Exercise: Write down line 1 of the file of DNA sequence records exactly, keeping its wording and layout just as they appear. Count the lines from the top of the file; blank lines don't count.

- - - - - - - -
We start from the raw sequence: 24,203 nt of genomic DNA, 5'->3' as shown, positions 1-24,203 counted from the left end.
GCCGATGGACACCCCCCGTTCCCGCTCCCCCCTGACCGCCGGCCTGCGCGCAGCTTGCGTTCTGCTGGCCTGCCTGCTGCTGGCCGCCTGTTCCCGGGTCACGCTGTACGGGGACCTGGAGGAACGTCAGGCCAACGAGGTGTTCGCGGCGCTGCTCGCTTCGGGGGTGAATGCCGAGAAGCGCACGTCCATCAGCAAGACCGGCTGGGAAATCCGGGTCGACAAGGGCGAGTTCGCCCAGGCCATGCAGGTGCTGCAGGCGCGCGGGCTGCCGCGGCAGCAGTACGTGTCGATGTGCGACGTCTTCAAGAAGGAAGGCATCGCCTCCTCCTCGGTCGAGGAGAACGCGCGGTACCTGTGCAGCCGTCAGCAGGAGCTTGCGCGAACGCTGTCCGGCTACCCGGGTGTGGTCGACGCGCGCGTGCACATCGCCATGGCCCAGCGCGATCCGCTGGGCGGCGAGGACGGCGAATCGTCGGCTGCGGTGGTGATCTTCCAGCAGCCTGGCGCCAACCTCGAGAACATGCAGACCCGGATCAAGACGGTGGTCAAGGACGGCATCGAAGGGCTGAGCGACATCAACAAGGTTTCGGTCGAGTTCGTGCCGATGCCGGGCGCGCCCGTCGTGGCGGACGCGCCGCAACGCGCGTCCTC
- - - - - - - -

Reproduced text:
We start from the raw sequence: 24,203 nt of genomic DNA, 5'->3' as shown, positions 1-24,203 counted from the left end.